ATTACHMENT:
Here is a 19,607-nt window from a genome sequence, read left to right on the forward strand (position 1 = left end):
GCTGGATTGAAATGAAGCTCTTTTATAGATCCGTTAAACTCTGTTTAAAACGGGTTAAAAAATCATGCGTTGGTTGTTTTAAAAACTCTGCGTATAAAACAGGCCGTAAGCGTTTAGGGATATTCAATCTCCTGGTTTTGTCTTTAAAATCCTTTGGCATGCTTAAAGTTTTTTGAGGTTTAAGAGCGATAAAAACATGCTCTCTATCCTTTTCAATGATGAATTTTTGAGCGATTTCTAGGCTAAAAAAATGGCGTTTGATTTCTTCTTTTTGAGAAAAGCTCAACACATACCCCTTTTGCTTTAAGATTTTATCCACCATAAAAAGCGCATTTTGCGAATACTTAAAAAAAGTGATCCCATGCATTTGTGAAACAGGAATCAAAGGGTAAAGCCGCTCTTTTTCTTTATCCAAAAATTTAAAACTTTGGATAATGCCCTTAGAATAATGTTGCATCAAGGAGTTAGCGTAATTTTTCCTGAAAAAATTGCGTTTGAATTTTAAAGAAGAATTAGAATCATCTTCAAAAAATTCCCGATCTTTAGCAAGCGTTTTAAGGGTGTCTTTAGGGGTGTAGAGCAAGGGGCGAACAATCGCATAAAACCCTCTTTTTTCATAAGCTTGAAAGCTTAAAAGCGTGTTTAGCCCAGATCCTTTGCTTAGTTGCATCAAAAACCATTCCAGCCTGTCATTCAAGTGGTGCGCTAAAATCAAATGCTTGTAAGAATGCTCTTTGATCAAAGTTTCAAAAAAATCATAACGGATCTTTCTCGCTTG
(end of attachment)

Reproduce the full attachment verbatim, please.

Here is a 19,607-nt window from a genome sequence, read left to right on the forward strand (position 1 = left end):
GCTGGATTGAAATGAAGCTCTTTTATAGATCCGTTAAACTCTGTTTAAAACGGGTTAAAAAATCATGCGTTGGTTGTTTTAAAAACTCTGCGTATAAAACAGGCCGTAAGCGTTTAGGGATATTCAATCTCCTGGTTTTGTCTTTAAAATCCTTTGGCATGCTTAAAGTTTTTTGAGGTTTAAGAGCGATAAAAACATGCTCTCTATCCTTTTCAATGATGAATTTTTGAGCGATTTCTAGGCTAAAAAAATGGCGTTTGATTTCTTCTTTTTGAGAAAAGCTCAACACATACCCCTTTTGCTTTAAGATTTTATCCACCATAAAAAGCGCATTTTGCGAATACTTAAAAAAAGTGATCCCATGCATTTGTGAAACAGGAATCAAAGGGTAAAGCCGCTCTTTTTCTTTATCCAAAAATTTAAAACTTTGGATAATGCCCTTAGAATAATGTTGCATCAAGGAGTTAGCGTAATTTTTCCTGAAAAAATTGCGTTTGAATTTTAAAGAAGAATTAGAATCATCTTCAAAAAATTCCCGATCTTTAGCAAGCGTTTTAAGGGTGTCTTTAGGGGTGTAGAGCAAGGGGCGAACAATCGCATAAAACCCTCTTTTTTCATAAGCTTGAAAGCTTAAAAGCGTGTTTAGCCCAGATCCTTTGCTTAGTTGCATCAAAAACCATTCCAGCCTGTCATTCAAGTGGTGCGCTAAAATCAAATGCTTGTAAGAATGCTCTTTGATCAAAGTTTCAAAAAAATCATAACGGATCTTTCTCGCTTG